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Siri Hampers Google's Mobile Search Efforts

The news that Apple's Siri could result in some serious competition for Google has left analysts wondering about the future of the mobile search market.

Google has long been the epitome of a popular and successful search facility, but ever since the launch of Apple's voice recognition software, Siri, experts have been observing a rapid decline in the use of Mountain View's acclaimed search engine.

One such theory put forward comes from Barclays Capital’s Anthony DiClemente, commenting on Siri and its impact on Google's mobile search revenue. According to statistics collected in December by Internet market research organisation, Comscore, iOS currently dominates approximately 60 per cent of the mobile traffic market. Compare those figures to Google, and the majority of the traffic generated is most likely a result of iOS customers using Google search.

With Siri's profile becoming increasingly popular thanks to iOS, customers will now start relying on the help of voice-assisted search instead of manual mobile text search. Except Siri doesn't just use Google in its search operations, and extracts data from Bing, Wolfram Alpha and a bunch of other mobile facilities. The switch from Google to Siri could have a detrimental effect on Google, claims DiClemente, and a shortage of Siri customers could damage Google's future.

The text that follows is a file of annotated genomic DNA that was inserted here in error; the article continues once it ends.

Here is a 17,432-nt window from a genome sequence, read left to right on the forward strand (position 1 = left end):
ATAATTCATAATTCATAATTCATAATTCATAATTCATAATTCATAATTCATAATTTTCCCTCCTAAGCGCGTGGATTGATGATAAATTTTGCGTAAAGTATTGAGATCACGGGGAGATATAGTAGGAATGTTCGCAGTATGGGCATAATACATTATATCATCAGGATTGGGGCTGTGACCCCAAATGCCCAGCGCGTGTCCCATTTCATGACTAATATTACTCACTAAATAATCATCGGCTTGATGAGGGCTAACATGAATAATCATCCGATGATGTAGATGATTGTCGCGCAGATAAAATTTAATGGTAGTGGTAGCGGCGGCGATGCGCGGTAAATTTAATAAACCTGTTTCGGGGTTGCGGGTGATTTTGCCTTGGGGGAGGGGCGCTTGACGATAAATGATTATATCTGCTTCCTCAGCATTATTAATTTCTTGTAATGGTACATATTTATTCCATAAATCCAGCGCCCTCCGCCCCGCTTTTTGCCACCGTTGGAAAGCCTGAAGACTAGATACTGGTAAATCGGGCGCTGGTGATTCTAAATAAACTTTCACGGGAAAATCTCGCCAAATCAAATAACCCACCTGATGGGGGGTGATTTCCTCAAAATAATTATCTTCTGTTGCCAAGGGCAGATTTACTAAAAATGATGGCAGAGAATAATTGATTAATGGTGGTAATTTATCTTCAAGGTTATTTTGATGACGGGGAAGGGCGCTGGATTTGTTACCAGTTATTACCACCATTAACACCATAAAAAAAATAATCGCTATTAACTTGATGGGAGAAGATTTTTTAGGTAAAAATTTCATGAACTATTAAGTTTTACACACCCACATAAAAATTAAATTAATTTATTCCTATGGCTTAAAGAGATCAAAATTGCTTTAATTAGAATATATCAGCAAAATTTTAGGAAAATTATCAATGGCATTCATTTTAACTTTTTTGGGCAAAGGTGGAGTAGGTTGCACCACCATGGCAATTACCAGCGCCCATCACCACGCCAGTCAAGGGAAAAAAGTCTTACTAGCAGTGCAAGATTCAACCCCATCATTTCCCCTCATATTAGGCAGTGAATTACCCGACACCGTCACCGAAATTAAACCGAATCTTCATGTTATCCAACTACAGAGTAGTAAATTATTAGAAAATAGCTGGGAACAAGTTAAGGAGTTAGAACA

As Siri takes a bigger role in iOS, customers will increasingly use voice-assisted search instead of mobile search. Google estimates that mobile is about 20% of all paid search items and iOS is likely the biggest contributor. Any loss of customers to Siri could, in the long run, hurt Google claims DiClemente.

Source: IntoMobile

Mariel Norton is a self-confessed girly geek with a penchant for technology, and joins ITProPortal with just over a year's experience under her online belt. A copywriter by day and a freelance writer by night/weekend, Mariel is an avid volunteer - lending her charitable services throughout the world. Specialising in social media, apps, and video games, Mariel hopes to intertwine her love of technology with the English language to produce amusing anecdotes of ambiguous algorithms and alliteration